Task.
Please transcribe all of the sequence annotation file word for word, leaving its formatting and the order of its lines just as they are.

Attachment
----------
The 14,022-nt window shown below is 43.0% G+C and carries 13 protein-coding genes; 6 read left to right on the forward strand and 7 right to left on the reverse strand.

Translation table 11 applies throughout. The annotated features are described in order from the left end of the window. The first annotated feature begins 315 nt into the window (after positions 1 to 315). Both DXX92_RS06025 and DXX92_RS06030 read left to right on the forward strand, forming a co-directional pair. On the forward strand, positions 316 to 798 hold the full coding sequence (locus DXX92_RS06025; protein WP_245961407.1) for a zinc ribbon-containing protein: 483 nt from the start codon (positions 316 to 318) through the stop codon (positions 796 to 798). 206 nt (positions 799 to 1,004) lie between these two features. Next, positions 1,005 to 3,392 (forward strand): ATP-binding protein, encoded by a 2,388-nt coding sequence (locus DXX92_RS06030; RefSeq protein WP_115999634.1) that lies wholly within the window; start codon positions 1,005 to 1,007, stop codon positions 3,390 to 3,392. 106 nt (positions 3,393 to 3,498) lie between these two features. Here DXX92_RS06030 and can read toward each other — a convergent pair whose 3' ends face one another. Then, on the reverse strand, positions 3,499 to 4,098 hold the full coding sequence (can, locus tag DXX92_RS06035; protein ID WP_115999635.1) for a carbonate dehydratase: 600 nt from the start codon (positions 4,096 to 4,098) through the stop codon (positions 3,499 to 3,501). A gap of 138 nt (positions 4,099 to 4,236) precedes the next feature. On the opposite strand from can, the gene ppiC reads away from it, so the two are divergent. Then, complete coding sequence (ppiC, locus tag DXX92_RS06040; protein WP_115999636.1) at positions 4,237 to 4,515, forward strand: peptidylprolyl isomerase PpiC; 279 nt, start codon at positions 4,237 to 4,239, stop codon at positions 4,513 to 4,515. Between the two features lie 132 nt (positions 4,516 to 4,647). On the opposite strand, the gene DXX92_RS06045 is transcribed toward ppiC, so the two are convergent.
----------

The 14,022-nt window shown below is 43.0% G+C and carries 13 protein-coding genes; 6 read left to right on the forward strand and 7 right to left on the reverse strand.

Translation table 11 applies throughout. The annotated features are described in order from the left end of the window. The first annotated feature begins 315 nt into the window (after positions 1 to 315). Both DXX92_RS06025 and DXX92_RS06030 read left to right on the forward strand, forming a co-directional pair. On the forward strand, positions 316 to 798 hold the full coding sequence (locus DXX92_RS06025; protein WP_245961407.1) for a zinc ribbon-containing protein: 483 nt from the start codon (positions 316 to 318) through the stop codon (positions 796 to 798). 206 nt (positions 799 to 1,004) lie between these two features. Next, positions 1,005 to 3,392 (forward strand): ATP-binding protein, encoded by a 2,388-nt coding sequence (locus DXX92_RS06030; RefSeq protein WP_115999634.1) that lies wholly within the window; start codon positions 1,005 to 1,007, stop codon positions 3,390 to 3,392. 106 nt (positions 3,393 to 3,498) lie between these two features. Here DXX92_RS06030 and can read toward each other — a convergent pair whose 3' ends face one another. Then, on the reverse strand, positions 3,499 to 4,098 hold the full coding sequence (can, locus tag DXX92_RS06035; protein ID WP_115999635.1) for a carbonate dehydratase: 600 nt from the start codon (positions 4,096 to 4,098) through the stop codon (positions 3,499 to 3,501). A gap of 138 nt (positions 4,099 to 4,236) precedes the next feature. On the opposite strand from can, the gene ppiC reads away from it, so the two are divergent. Then, complete coding sequence (ppiC, locus tag DXX92_RS06040; protein WP_115999636.1) at positions 4,237 to 4,515, forward strand: peptidylprolyl isomerase PpiC; 279 nt, start codon at positions 4,237 to 4,239, stop codon at positions 4,513 to 4,515. Between the two features lie 132 nt (positions 4,516 to 4,647). On the opposite strand, the gene DXX92_RS06045 is transcribed toward ppiC, so the two are convergent.